Health care and the public sector
In: Handbook of Public Economics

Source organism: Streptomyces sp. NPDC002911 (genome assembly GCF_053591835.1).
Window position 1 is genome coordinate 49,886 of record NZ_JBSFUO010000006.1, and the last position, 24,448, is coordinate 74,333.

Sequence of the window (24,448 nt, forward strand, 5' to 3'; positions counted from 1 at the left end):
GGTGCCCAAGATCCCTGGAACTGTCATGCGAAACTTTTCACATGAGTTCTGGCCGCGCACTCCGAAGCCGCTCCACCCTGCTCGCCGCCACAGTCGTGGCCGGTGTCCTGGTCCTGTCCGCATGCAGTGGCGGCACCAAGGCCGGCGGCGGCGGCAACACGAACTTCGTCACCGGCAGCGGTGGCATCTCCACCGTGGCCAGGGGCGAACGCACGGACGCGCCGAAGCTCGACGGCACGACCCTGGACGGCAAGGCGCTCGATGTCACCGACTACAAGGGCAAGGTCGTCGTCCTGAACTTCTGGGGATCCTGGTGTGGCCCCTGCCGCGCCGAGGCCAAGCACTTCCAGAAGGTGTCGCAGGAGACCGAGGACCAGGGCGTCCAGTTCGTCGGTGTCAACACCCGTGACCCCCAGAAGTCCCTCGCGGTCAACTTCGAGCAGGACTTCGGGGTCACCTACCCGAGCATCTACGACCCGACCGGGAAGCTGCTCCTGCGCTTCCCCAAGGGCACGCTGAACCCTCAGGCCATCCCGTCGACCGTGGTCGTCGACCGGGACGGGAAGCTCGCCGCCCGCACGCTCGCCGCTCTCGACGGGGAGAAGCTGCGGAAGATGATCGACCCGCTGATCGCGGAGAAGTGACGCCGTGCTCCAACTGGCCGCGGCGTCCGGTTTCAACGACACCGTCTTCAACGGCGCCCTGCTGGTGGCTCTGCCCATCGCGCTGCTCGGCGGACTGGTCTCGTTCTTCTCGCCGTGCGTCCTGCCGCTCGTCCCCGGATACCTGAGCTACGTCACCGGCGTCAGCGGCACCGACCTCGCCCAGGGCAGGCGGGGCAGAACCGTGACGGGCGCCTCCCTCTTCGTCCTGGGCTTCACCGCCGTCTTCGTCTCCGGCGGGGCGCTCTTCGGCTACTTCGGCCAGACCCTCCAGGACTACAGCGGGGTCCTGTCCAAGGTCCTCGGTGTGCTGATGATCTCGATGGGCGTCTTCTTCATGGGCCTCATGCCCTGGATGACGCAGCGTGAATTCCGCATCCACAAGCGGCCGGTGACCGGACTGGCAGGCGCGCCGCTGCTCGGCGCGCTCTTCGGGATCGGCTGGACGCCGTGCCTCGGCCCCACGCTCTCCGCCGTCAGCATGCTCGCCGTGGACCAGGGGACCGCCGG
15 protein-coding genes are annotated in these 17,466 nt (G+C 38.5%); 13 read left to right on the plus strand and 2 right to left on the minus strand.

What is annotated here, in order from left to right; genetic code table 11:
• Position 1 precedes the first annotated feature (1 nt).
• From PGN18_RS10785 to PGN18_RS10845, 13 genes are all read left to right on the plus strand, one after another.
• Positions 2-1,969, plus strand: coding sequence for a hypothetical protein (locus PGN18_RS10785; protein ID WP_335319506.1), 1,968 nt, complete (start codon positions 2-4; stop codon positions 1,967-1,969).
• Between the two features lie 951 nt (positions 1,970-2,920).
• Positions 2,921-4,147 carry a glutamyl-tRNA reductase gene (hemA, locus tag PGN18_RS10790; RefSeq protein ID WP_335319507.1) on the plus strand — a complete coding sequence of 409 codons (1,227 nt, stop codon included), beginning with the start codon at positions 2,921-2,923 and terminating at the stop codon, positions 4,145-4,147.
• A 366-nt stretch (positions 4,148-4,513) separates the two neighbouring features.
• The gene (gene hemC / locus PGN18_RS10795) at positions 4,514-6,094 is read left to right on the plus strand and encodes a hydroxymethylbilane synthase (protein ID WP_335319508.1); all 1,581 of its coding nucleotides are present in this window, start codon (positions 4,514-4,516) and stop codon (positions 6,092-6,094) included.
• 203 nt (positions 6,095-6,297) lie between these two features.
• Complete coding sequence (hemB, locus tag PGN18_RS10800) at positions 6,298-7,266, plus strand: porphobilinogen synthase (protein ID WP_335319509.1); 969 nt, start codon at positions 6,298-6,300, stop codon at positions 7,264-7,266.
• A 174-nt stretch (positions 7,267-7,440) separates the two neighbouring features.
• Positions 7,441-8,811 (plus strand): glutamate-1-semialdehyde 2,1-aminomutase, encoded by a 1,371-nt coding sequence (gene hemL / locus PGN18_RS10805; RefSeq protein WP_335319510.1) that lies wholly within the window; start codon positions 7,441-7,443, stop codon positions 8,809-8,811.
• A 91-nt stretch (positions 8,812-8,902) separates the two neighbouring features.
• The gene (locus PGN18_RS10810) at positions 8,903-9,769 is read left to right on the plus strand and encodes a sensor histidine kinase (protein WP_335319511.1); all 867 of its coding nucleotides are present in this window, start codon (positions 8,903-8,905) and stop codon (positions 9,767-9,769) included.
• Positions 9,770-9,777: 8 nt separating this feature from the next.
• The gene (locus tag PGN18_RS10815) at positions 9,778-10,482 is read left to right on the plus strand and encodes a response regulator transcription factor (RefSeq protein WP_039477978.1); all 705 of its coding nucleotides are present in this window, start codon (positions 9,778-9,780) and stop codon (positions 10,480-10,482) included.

This chapter summarizes the many aspects of public policy for health care. I first consider government policy affecting individual behaviors. Government intervention to change individual actions such as smoking and drinking is frequently justified on externality grounds. External costs of smoking in particular are not very high relative to current taxes, however. More important quantitatively are the internal costs of smoking to the smoker. A recent literature has debated whether such internalities justify government action.I then turn to markets for medical care and health insurance. Virtually all governments provide health insurance for some part of the population. Governments face several fundamental choices in this provision. The first choice is between operating the medical system publicly or contracting for care from private providers. The make-or-buy decision is difficult in medical care because medical quality is not fully observable. Thus, private sector efficiency may come at the expense of quality. A second choice is in the degree of cost sharing. More generous insurance reduces the utility cost of illness but also leads to overconsumption of care when sick. Optimal insurance balances the marginal costs of risk bearing and moral hazard. In the USA, government policy has historically tilted towards more generous insurance, by excluding employer payments for health insurance from income taxation. The welfare loss from this subsidy has been a theme of much research. Finally, governments face issues of competition and selection. Sick people prefer more generous insurance than do healthy people. If insurers know who is sick and who is healthy, they will charge the sick more than the healthy. This differential pricing is a welfare loss, since it denies sick people the benefits of ex ante pooling of risk type. Even if insurers cannot separate sick from healthy, there are still losses: high costs of generous plans discourage people from enrolling in those plans. Generous plans also have incentives to reduce their generosity, to induce sick people to enroll elsewhere. Adverse selection is empirically very important. To date, public policies have not been able to offset it.Finally, I turn to the distributional aspects of medical care. Longstanding norms support at least basic medical care for everyone in society. But the generosity of health programs for the poor runs up against the possibility of crowding out private insurance coverage. Analysis from Medicaid program expansions shows that crowd-out does occur. Still, coverage expansions are worth the cost, given the health benefits they bring.
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